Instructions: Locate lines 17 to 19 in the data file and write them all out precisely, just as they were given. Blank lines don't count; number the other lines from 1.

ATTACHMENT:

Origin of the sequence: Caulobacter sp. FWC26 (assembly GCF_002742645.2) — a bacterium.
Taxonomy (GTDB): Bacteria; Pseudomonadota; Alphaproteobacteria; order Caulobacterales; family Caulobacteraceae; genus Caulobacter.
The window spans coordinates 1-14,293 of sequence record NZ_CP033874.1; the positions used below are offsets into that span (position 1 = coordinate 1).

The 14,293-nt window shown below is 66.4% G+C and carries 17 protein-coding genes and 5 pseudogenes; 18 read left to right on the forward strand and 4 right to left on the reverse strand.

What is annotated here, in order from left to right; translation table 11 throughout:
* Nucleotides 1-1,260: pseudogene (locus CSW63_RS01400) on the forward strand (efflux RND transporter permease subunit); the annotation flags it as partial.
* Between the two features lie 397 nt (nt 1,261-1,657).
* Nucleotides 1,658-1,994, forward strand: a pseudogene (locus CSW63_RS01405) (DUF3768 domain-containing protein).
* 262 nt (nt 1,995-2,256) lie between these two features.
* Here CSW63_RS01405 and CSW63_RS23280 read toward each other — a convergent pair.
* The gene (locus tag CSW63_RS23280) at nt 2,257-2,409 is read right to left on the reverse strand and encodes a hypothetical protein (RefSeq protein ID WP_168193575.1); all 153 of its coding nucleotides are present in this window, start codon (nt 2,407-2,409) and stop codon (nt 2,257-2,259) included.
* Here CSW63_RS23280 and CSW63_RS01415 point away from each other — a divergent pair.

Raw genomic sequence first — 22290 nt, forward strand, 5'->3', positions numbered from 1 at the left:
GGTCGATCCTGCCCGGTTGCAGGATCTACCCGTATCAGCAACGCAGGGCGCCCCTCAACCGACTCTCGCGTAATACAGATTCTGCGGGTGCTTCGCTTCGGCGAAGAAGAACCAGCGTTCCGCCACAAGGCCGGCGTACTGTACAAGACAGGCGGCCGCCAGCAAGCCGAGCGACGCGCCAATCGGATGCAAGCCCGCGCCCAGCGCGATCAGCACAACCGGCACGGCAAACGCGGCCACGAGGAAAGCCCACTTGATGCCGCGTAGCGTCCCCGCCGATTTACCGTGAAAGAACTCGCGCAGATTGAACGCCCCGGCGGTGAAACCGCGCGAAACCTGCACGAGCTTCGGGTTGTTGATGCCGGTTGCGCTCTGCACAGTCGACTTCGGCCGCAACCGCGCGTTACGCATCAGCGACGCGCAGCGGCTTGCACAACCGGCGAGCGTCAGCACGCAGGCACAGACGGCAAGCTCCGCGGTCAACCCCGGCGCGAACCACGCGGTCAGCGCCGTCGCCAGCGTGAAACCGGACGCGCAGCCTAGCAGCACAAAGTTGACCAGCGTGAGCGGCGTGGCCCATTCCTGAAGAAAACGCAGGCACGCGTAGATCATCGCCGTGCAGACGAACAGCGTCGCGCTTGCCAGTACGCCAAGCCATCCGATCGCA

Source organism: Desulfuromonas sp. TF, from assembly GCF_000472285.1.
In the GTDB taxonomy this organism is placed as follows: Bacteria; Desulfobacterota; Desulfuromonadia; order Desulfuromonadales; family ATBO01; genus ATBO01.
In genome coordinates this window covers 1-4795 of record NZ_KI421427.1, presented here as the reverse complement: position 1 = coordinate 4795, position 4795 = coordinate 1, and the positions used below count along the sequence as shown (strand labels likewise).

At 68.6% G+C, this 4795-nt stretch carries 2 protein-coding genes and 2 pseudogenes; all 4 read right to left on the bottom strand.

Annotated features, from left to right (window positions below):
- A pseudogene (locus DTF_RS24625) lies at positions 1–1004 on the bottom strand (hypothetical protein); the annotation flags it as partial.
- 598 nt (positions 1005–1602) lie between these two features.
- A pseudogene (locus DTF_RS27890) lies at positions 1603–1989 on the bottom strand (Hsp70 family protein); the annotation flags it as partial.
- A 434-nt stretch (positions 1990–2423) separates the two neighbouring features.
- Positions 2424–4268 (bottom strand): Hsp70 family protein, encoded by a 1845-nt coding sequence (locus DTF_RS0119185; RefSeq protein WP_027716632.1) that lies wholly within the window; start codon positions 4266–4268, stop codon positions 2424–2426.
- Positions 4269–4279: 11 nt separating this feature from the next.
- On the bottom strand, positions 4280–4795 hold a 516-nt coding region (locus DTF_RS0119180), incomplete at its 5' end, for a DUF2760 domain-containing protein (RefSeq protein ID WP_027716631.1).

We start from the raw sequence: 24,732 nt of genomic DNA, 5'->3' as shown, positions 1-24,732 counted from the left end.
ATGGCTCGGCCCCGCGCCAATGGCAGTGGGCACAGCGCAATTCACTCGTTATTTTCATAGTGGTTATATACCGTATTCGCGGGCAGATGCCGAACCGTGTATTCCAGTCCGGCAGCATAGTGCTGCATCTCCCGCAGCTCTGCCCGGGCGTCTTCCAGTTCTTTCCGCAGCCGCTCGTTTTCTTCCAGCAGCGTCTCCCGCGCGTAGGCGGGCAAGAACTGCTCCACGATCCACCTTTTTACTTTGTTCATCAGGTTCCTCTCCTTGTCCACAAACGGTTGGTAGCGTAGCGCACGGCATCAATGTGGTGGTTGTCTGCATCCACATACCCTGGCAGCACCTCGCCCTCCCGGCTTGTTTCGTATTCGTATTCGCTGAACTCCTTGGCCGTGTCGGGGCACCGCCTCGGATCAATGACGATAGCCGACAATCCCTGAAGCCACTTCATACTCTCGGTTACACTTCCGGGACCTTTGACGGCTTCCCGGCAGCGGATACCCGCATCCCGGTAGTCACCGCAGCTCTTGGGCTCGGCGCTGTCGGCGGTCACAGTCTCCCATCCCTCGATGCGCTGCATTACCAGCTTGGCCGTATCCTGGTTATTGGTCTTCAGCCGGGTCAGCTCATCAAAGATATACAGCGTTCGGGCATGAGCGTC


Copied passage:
In genome coordinates this window covers 1-4795 of record NZ_KI421427.1, presented here as the reverse complement: position 1 = coordinate 4795, position 4795 = coordinate 1, and the positions used below count along the sequence as shown (strand labels likewise).

At 68.6% G+C, this 4795-nt stretch carries 2 protein-coding genes and 2 pseudogenes; all 4 read right to left on the bottom strand.

Annotated features, from left to right (window positions below):